The question I posed was ' What is the fail threshold? Does this drift with time?' The answers I got were as follows.
I bought this item to test my daughters microwave after popcorn burnt in it.
The heat did not cause much visable damage but I was concerned about the door surrond distorting.
On using this tester, I found the seal was indeed leaking and so condemmed the microwave.
I have susequently tested other machines and they all 'passed.'
As for the technical details, I have no idea.
I was just happy to find the leaking microwaves and so avert possible damage to her health.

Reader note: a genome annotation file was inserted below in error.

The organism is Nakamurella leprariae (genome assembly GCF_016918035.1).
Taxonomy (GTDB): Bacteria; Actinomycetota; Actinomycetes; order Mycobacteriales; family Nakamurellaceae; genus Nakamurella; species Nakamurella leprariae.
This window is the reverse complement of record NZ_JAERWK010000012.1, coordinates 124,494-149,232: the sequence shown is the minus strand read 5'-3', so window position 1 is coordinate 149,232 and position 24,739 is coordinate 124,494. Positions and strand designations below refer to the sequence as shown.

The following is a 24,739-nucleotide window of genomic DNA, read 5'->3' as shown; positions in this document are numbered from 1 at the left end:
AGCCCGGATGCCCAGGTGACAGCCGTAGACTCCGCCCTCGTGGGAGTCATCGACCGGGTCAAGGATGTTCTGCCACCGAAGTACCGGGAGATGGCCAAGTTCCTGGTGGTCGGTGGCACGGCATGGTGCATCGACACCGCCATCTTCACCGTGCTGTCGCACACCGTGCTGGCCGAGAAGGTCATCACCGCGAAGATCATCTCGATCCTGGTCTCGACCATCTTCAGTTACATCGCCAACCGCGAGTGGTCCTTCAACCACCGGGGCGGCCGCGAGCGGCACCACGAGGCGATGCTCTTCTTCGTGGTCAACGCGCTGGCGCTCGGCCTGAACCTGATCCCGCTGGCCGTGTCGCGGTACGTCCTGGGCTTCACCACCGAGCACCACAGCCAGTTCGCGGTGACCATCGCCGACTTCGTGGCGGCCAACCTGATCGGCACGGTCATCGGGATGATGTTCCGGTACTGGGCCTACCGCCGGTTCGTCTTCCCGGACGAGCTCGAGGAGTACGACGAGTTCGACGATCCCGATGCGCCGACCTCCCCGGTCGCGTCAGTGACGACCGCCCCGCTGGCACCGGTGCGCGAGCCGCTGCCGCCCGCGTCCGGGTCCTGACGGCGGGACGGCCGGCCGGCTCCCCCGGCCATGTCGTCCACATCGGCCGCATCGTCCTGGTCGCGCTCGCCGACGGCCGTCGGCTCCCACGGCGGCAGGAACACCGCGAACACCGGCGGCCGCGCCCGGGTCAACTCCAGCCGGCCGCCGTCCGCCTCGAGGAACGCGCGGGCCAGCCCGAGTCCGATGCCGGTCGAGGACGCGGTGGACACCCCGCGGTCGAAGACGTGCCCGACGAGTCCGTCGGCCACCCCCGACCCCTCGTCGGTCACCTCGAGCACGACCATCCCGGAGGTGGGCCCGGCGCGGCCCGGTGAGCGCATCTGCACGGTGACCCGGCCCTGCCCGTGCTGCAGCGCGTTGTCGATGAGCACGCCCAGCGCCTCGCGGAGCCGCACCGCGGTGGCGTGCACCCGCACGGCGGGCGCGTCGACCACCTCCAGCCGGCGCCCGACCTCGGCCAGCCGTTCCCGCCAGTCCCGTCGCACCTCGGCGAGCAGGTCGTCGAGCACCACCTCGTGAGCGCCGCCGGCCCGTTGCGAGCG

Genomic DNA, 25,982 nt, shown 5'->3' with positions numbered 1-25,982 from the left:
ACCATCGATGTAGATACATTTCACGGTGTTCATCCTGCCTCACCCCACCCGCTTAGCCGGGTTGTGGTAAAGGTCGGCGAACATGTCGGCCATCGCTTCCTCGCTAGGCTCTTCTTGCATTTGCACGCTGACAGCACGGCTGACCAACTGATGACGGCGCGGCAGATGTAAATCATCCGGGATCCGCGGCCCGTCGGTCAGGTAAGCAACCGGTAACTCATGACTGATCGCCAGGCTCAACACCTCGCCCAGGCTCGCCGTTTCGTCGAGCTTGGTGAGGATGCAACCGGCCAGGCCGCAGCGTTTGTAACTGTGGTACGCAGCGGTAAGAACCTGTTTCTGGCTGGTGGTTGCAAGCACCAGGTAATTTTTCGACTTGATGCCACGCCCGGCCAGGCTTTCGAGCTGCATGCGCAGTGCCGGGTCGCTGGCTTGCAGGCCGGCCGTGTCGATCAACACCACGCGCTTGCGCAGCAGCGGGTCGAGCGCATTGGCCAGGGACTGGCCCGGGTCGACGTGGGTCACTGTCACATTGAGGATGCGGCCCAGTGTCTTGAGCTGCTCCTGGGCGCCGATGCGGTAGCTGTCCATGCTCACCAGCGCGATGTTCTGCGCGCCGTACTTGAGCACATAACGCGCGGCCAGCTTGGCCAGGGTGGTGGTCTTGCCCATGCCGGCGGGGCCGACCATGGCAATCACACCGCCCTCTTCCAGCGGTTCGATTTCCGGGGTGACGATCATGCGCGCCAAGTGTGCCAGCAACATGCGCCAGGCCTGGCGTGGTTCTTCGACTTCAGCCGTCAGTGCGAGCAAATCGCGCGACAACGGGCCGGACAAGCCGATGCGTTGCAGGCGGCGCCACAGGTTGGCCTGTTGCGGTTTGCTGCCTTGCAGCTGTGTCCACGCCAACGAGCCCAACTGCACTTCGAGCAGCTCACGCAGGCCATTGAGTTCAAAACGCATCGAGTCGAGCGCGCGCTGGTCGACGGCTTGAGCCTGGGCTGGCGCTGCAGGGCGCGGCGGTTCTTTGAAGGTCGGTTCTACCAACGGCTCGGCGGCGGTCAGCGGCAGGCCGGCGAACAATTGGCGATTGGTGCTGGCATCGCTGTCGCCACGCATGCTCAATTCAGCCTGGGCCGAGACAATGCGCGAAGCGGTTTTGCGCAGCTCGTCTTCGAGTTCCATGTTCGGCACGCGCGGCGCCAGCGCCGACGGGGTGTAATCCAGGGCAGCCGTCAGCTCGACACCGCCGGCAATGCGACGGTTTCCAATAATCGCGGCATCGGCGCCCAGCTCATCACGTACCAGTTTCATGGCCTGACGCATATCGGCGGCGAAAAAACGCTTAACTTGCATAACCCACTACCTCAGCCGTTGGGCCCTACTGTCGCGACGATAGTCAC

For the price it did the job. If you required a difinitive tester I would suspect the cost will be high.' Answer #2 Perhaps it depends upon what you want the detector for. If you want professional quality then you need to spend quite a lot of money. If, however, you just want a gadget that will allow you to occasionally check a family microwave then I would say that this one is fine. I can't think of any way that the fail threshold could drift because the device is simply a coil in which stray microwaves generate a small electrical signal. However, all it will do is tell you whether there is any leakage and whether that exceeds safe limits. A professional model would yield much more information that the average layman wouldn't need or, possibly, even understand! Answer #3 You need the expertise of a specialist, Iam not one Answer #4 You would need a microwave expert to answer these two questions. Answer #5Truthfullly, unless the door is damaged, there shouldn't be a problem. I don't think anyone can answer questions like this except the manufacturer. Under normal conditions, as long as you are a foot away from the microwave when it is on, there shouldn't be any issues. This item will only measure leakage when pressed up against the microwave. Comments Any test instrument that says PASS or FAIL must first of all make a measurement and then decide whether this was OK or NOT. In order to take this decision, it has to have an internal set threshold. If it measures signals above this then this is a FAIL and it measures signals below this it is a PASS. Customers need to be suspicious of a tester that does not tell you what this threshold is. For example, if this threshold is set high, then it is going to PASS faulty appliances. If it is set too low then it is going to FAIL perfectly good appliances. This has nothing to do with price - it's to do with whether it's fit for purpose or not. Anyone remember the 'Fake Bomb Detector' story? That shows that you can indeed fool a lot of people most of the time. I also found the comment 'I can't think of any way that the fail threshold could drift because the device is simply a coil in which stray microwaves generate a small electrical signal ' quite worrying. All it would take is mechanical damage to the coil in which case it will end up PASSING all appliances, even faulty ones. My earlier blog titled 'When is a PAT tester not a PAT tester' mentioned a tester that had a PASS limit 100 times (10 ohms instead of 0.1 ohms) the recommended one which would end up PASSING faulty appliances. Summary Most customers are trusting and will assume that testers offered for sale are fit for purpose. It is upto the professionals in the industry to make sure that we do not abuse this trust.